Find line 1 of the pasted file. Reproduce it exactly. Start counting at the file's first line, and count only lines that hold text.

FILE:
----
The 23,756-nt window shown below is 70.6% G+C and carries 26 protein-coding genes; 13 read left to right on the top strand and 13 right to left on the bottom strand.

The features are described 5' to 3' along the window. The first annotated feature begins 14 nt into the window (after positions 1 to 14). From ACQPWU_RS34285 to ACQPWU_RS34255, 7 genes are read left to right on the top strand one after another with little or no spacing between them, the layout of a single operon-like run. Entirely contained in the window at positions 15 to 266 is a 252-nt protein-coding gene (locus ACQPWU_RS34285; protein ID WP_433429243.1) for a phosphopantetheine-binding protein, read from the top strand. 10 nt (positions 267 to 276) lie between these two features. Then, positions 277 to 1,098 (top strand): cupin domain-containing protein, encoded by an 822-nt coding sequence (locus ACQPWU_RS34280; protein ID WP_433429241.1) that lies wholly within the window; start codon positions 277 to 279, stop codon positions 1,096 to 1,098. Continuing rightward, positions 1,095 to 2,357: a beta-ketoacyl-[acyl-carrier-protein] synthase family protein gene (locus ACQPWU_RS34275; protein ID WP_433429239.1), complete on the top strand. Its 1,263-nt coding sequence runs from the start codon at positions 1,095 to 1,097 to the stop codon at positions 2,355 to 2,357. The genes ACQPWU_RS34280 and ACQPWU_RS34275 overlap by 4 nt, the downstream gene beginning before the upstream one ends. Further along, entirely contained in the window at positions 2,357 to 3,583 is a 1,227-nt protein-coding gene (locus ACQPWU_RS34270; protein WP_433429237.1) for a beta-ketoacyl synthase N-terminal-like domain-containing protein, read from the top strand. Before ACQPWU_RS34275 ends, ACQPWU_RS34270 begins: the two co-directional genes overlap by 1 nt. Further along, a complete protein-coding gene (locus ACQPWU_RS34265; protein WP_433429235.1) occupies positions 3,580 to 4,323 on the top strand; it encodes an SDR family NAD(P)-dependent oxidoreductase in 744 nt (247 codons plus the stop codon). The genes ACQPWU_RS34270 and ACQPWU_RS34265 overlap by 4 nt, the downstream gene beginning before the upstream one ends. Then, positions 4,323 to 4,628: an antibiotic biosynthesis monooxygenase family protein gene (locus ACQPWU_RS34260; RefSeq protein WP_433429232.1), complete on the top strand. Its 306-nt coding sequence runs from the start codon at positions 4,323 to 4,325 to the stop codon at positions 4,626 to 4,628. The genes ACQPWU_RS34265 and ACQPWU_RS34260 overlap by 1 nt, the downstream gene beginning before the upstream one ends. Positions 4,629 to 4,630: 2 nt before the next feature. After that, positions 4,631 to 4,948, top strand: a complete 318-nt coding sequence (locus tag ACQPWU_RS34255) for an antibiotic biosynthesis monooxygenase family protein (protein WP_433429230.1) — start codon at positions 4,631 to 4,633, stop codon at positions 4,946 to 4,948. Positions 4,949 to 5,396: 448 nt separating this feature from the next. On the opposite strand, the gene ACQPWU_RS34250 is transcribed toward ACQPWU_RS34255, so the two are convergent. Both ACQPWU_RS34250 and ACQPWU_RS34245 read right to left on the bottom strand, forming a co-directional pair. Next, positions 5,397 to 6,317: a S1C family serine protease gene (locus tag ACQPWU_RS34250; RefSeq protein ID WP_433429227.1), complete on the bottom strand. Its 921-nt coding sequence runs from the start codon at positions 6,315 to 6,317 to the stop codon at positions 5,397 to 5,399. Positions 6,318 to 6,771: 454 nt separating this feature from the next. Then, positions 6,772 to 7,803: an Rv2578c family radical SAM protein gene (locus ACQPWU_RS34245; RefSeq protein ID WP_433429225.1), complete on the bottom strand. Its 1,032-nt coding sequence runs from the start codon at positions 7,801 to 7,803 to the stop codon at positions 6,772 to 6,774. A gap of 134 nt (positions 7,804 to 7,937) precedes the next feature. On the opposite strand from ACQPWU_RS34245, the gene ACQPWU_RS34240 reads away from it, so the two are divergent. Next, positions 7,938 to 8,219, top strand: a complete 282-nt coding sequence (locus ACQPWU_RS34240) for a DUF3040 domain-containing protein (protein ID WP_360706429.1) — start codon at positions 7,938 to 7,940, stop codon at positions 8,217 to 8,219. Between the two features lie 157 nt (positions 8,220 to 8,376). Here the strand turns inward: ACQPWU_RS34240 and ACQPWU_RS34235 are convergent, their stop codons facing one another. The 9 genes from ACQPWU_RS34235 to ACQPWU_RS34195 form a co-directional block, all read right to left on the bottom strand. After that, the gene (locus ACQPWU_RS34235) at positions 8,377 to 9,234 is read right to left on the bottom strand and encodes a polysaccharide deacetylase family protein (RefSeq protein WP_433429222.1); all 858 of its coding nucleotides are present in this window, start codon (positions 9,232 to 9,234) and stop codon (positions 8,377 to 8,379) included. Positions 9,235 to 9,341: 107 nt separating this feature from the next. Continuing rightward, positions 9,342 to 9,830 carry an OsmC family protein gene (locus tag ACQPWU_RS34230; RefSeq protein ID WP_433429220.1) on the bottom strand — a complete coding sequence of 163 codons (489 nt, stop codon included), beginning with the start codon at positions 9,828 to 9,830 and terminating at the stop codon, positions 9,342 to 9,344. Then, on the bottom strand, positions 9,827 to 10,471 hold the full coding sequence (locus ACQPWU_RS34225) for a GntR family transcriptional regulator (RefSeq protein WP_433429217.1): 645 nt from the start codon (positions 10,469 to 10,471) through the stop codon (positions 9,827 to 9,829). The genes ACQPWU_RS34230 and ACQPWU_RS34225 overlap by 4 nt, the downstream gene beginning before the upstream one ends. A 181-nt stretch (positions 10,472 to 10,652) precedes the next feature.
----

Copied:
The 23,756-nt window shown below is 70.6% G+C and carries 26 protein-coding genes; 13 read left to right on the top strand and 13 right to left on the bottom strand.